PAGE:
2. Nobody at WNMC claims that everyone should think like them. In my
observation, they spend half of the time making fun of themselves.
3. WNMC celebrates diverse opinions and styles.  The morning staff and
all of the dj’s are volunteers. They have a passion they’d like to
share, so they craft shows of music or commentaries. All are welcome
to volunteer their time and ideas. It is not an exclusive club.
Here’s the kicker...these diverse ideas, thoughts, and styles are
debated, meshed, mingled, intertwined harmoniously. No “arguing,
rebutting”. “Contrary opinions” are welcome, all the same.

Angela Poneta Dedenbach submitted via email
 
Monday, January 31, 2011

Letters

Letters America’s Accomplishment
The civic role of religion has resulted in large part, from the unique
constitutional status afforded religion. The first Amendment to the
U.S. Constitution states that Congress will not endorse, or
“establish” a religion. In the immediate wake of the nation’s
founding, this clause did not preclude states from supporting
particular denominations by, for example, allowing clergy to be paid
out of the public purse. By the early 1800’s, all such public
subsidies for religion ended and the no establishment was taken to
mean that all levels of government are precluded from providing
financial support to any particular religion. Likewise, the U.S.
Constitution also prohibits religious tests for public office.  At the
time of founding, it was a significant issue, given that England had
employed the Test Acts to limit public office to members of the Church
of England.
No founding father is more closely associated with religious liberty
than Thomas Jefferson who summarized the way many Americans think
about religious differences: “It does me no injury for my neighbor to
say there are twenty gods, or no gods.” Americans today hold to
Jefferson‘s philosophy. 85% agree,” that morality is a personal matter
and society should not force anyone to follow one standard”.
Americans have gone beyond the Jeffersonian conception of religion as
personal and private. Americans endorse religious diversity for its
own sake. 84% of Americans agree, “Religious diversity has been good
for more America”. Even among the most religious, 74% see the good in
religious diversity.
Unfortunately, when one listens to the media one does not get the
impression that there is religious acceptance of others, but rather
one of religious intolerance.  This view of religious intolerance only
describes 11% of all adults. Our country has come a long way in
overcoming religious intolerance. Perhaps our media needs to reflect
the American endorsement of religious diversity as our redeeming
quality.

Ronald Marshall • Petoskey
 
Monday, January 24, 2011

letters

Letters Under attack
My friends, family, and every Traverse City resident who are
respectfully requesting their “right to vote” are paying a terrible
price while asking for one of our country‘s most valued gifts, a vote.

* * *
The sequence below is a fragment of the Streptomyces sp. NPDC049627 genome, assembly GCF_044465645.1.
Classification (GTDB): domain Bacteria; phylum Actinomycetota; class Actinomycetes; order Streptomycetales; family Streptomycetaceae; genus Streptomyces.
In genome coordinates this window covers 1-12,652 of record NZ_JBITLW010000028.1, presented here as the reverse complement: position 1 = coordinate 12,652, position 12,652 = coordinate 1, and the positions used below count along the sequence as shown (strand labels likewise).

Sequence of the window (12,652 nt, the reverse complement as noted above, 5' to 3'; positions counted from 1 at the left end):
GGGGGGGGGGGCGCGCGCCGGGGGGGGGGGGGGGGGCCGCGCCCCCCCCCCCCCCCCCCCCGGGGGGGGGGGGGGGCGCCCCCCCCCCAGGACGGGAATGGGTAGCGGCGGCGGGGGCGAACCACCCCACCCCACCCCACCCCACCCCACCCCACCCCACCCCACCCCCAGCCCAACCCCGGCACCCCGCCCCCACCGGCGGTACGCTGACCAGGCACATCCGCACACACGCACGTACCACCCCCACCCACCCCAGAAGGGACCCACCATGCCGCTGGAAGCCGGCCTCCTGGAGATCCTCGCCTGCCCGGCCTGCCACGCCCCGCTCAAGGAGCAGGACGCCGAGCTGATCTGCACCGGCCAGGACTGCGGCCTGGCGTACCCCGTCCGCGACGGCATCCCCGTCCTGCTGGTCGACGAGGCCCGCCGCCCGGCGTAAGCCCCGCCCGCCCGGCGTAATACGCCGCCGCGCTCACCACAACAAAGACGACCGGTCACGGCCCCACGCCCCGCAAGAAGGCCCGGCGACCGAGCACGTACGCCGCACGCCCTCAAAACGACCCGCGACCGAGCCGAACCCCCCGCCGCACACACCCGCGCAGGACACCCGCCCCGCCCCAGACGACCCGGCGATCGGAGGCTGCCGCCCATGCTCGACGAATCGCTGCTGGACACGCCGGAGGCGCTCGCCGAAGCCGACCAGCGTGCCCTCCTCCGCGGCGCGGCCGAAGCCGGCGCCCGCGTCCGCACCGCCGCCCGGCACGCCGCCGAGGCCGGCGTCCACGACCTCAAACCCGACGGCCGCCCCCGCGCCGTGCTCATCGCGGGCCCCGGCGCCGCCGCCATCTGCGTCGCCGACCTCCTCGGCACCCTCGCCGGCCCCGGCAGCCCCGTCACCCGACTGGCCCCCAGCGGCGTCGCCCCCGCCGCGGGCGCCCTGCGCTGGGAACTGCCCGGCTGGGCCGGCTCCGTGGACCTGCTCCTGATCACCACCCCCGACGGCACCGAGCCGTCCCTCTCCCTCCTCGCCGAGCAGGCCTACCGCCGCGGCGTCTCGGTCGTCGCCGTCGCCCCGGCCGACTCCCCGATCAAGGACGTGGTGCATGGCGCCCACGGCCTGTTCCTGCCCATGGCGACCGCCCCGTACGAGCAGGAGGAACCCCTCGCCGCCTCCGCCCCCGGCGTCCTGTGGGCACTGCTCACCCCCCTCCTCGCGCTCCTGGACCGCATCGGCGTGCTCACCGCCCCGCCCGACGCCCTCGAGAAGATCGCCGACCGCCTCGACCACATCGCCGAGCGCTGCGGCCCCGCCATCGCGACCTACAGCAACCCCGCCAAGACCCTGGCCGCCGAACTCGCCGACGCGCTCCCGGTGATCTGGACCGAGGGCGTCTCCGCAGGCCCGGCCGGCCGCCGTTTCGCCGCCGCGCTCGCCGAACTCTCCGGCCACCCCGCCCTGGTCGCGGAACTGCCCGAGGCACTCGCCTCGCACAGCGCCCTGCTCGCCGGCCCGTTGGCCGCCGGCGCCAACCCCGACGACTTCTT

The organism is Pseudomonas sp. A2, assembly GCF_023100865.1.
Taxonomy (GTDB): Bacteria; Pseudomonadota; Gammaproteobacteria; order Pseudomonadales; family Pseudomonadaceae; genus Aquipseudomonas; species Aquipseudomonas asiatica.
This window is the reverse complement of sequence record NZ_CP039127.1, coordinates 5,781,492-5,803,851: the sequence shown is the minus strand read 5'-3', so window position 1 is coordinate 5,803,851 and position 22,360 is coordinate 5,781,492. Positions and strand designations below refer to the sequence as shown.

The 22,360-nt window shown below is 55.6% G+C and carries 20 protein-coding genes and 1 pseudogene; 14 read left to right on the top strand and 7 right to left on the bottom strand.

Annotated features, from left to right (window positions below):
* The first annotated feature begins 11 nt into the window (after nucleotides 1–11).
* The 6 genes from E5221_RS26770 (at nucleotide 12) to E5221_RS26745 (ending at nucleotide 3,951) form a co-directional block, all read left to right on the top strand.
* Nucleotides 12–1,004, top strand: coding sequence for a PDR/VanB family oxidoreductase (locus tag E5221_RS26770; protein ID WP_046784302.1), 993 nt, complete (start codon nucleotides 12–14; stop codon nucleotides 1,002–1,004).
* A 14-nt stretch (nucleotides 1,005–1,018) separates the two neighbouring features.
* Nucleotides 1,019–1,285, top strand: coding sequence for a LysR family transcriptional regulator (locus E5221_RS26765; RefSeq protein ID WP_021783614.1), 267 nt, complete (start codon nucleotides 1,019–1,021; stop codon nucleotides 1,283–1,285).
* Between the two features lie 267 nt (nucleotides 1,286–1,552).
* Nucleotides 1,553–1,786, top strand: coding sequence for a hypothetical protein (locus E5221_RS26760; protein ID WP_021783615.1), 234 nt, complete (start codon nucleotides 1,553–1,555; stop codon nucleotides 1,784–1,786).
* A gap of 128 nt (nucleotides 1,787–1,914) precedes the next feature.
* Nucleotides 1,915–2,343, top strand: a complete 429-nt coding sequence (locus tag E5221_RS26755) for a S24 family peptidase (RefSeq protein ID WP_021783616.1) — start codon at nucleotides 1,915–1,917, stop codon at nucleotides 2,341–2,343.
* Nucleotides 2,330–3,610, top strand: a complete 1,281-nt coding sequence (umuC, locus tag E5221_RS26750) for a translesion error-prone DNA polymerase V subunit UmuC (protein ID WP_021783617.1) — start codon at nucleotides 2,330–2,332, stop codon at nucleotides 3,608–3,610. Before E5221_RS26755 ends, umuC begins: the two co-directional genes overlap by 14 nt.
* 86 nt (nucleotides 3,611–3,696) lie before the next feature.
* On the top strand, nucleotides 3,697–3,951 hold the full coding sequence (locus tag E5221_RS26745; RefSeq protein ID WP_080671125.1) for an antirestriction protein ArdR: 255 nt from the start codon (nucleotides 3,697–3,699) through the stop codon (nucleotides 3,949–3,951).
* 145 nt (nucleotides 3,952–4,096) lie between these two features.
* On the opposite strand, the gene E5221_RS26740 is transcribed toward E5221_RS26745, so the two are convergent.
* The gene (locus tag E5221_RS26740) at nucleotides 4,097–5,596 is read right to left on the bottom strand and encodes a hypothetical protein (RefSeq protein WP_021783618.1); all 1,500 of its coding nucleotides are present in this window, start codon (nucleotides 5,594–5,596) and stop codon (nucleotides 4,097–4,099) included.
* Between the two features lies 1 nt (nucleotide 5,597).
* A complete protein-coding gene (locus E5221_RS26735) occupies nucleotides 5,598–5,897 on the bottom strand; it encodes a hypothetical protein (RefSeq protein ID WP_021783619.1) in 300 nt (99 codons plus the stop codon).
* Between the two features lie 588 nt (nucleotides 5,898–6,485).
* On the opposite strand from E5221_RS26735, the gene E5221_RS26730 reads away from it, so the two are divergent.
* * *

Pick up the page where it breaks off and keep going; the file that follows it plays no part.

In response to our opposition, we are called haters, homophobes, and
worst of all; we are being associated with Fred Phelps Jr., one of the
most despised human beings in the country.
Traverse City citizens are not paid elected officials, we simply pay
the bills. I think it is time for those in government who know your
fellow citizens are no threat to our public officials (and) are not
haters. They should realize by now that we have a constitutional right
to disagree with a city ordinance without being attacked by the very
people we elected to protect us.

Paul James Nepote • TC
 
Monday, January 17, 2011

Letters

Letters Mental illness & Arizona
Let’s stop being afraid of the subject matter of mental health.
Just because a mental disease can show itself in an overt, scary way –
as recently shown in Arizona – it does not mean we should run. It is
a disease. Like all of the hundreds of diseases that human beings
suffer, it has a biological, physical and emotional cause. We just
need to do a lot more work to really identity mental illnesses. It is
one of the major medical areas still not fully explored.
What can each of us do? First, if you or a family member seem to
be mentally suffering, just go to your doctor and talk. Keep asking
questions, read up on it as much as possible. Don’t be afraid, don’t
ignore the situation and don’t let it fester. Second, try very hard to
keep it in a balanced state. Balance is the key for diabetes,
hypertension, etc. Third, philanthropic people, gear up. City,
state and national telethons like Jerry Lewis’s MD drive are needed to
garner huge funding for mental health research - more activated brain
scans, post-autopsy brain pathology and sociological studies.
We all have suffered from disease. Mental disease sufferers have
suffered longer. Let’s put our American wherewithal into it.
Remember, truth will always give light to the darkness.

Jill Rahrig Bourdon • via email
 
Monday, January 10, 2011

Letters

Letters Reaching out to farmers
Kudos to Anne Stanton for the recent features on farming. It was nice to
read both sides of the CAFO (confined animal feeding operation) debate.
Consumers can support what they believe in with their purchasing dollars.
Without easy access to fresh fruits and vegetables at every roadside
stand, it gets too easy to just go to the mega-grocery stores for
everything this time of year. But great local products are available at
many stores, the indoor farmers markets and directly from the farmers.
Our website, www.MichiganFamilyFarm.com is working to help connect farmers
and consumers. Thank you for keeping this great movement in front of your
readers.

Jena Van Wagner • Executive Director, Michigan Family Farms